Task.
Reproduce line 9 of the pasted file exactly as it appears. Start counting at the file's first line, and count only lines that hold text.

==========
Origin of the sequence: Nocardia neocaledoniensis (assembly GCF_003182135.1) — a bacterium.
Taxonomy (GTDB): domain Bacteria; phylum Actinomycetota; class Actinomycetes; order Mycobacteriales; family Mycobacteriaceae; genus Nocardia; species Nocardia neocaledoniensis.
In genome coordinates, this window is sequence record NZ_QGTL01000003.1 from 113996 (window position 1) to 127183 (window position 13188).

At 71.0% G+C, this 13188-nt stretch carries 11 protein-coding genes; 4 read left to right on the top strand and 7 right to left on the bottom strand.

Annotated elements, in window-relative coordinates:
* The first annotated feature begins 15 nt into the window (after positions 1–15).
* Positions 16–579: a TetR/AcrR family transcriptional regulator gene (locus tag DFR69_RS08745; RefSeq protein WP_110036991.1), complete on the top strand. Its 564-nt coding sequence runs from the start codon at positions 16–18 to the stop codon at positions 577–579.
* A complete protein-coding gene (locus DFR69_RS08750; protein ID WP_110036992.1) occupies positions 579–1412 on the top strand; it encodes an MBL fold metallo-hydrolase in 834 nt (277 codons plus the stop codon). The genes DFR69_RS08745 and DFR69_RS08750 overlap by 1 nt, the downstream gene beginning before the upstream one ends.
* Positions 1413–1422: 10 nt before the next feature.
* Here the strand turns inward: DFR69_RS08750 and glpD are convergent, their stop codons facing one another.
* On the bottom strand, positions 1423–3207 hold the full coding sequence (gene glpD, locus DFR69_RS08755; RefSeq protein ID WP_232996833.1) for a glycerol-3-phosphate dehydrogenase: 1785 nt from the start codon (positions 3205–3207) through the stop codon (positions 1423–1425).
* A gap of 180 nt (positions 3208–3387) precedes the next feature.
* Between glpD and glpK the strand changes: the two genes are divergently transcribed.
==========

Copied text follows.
* Positions 1413–1422: 10 nt before the next feature.